Bruce Geryk needs no introduction to readers of Flash of Steel or listeners of Three Moves Ahead. He is my friend, my combatant and one of the people I can count on for totally honest feedback on pretty much anything. Also, one of my favorite wargame writers. His guest post is about a game you never heard of that may define 2011 for him.
Everyone remembers years for different reasons. For gamers, there is usually a game attached. I know 1990 was the year I graduated from college, but it was most definitely also The Year of Civilization. I’m not quite sure what happened in 1994, but I sure can tell you it was The Year of X-COM. For me medical school started in 1998, but it could have otherwise been The Year of about a million different great games. Maybe it was just The Year.
Remembering years with games sometimes seems like a luxury of times when there wasn’t much more to worry about than what to play next. At one time, going to the game store was all about which one thing could I afford to buy that month with my paper route money. Maybe there were more game stores, too, or just stores that carried games. Heck, Toys R Us carried board wargames once upon a time. Sometimes I wish I could go back and just remember what that was like.
A few months ago, basically I did. A local game store here called The Gamer’s Armory carries a selection of games that I would have had a hard time imagining in the good old days when a large retail toy chain had Avalon Hill wargames on the shelf. I finally made the 20-minute drive there after working for 30 hours, and when I walked in, I thought maybe I was in a sleep deprivation delirium. Separate displays held games about the ancients, American Revolution, Napoleonics, American Civil War, World War I, World War II, and the modern era, all by chronological category. The Advanced Squad Leader section takes up three full wall displays. Want any Schwerpunkt scenario pack? They have it. Want an ASL magazine, like MMP’s ASL Journal, or the outstanding French publication Le Franc Tireur? It’s there. Want an official module or expansion pack? Pick it up and take it to the counter.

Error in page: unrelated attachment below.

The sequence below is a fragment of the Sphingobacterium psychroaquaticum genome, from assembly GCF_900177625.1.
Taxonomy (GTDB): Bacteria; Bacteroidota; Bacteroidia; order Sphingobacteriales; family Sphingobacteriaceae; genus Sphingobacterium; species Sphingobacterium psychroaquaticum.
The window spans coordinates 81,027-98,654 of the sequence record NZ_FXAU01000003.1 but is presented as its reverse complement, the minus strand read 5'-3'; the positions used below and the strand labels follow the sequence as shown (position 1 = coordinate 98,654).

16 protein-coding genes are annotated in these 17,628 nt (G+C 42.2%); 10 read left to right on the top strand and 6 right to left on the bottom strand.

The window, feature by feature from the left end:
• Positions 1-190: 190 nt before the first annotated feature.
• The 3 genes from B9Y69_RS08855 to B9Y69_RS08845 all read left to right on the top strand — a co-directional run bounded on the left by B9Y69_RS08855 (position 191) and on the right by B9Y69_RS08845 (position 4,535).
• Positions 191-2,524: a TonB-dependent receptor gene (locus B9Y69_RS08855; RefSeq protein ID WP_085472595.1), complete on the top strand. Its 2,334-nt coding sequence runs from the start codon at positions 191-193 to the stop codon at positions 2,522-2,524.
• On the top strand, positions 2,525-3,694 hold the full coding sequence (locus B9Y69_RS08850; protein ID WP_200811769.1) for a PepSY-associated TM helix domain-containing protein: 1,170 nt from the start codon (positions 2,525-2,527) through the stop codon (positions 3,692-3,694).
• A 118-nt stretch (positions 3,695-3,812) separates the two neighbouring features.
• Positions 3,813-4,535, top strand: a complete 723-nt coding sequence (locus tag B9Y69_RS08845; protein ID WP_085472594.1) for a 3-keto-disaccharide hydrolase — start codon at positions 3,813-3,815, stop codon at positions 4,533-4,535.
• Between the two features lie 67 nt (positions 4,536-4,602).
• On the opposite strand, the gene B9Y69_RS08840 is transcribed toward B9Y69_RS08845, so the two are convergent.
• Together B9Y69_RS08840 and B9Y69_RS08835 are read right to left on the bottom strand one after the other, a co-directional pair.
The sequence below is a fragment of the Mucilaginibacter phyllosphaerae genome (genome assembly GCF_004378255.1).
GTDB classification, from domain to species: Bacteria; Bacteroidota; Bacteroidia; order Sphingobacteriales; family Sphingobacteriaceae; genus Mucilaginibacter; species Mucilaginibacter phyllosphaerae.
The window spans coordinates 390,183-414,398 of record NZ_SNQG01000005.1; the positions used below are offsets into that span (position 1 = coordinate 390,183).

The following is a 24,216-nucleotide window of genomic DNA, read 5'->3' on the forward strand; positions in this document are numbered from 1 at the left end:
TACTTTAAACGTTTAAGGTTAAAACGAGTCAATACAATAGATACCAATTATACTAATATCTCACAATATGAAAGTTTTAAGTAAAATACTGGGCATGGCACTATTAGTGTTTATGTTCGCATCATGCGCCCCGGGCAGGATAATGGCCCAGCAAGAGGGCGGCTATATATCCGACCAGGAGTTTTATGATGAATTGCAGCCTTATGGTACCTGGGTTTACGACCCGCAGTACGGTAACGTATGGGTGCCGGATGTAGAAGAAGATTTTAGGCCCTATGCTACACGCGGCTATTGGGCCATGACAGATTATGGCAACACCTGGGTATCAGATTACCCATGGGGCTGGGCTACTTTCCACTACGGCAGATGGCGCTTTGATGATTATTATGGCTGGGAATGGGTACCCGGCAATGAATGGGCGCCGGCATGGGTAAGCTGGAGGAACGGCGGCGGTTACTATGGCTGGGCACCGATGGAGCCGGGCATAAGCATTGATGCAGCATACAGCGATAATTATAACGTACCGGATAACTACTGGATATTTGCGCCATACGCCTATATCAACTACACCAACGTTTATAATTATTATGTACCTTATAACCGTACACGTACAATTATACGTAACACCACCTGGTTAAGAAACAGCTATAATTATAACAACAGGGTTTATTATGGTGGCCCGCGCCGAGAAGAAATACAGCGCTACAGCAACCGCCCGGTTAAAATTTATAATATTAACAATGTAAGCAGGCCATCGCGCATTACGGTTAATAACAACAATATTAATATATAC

The game I ended up taking to the counter is called Kampfgruppe Scherer: Shield of Cholm — a dramatic name for an esoteric and superficially mundane product: a historical module for ASL about the encirclement and siege of Cholm, Russia, during the winter and spring of 1942. It wasn’t a physically large product on the shelf, but it did cost $105. And when I brought it home, it was worth it just to open it up and read the designer’s justification for why he would make a game about an obscure Eastern Front topic in the first place.
“…gliders were having to land in the streets under heavy fire…”
It was this line, encountered while I was searching for another “special operation” to depict for ASL, that landed me in Cholm.
That intro says everything there is to say about why wargamers get hooked on whatever they’re obsessed with at the moment. As designer Andrew Hershey describes it, he was reading about German glider development in a book about World War II German aircraft, saw this reference to glider operations in the battle for Cholm, and all of a sudden that was his next project. He even made a pun out of it.
It’s a great story, and I’m sure you love it. But I wouldn’t write a whole article about an ASL module without an interesting hook. Ok, I totally would. But Troy wouldn’t publish it. (ed: Hell, no.
In 1977, The Year of Squad Leader, I remember the designer’s notes saying that the first scenario, entitled Guards Counterattack, on which the objective building was a few hexes across and which took place on half a mapboard, was meant to abstract the Dzerzhinsky Tractor Works because depicting the actual factory would require seven full Squad Leader mapboards! I was just a kid when I read that, and I laughed because it seemed totally crazy. Seven SL mapboards! What was more impossible than that? The Soviet Union collapsing because of democracy? No, I meant what I said: SEVEN SL MAPBOARDS!
Age has a way of giving you perspective, and it also has a way of making you live long enough to see crazy things. In 1989, The Year of SimCity, I saw two more crazy things: the sudden and complete dissolution of a hideous social experiment known as Communism, and an Advanced Squad Leader module that depicted a factory in Stalingrad on the equivalent of seven ASL mapboards. You can imagine which one I found more unbelievable.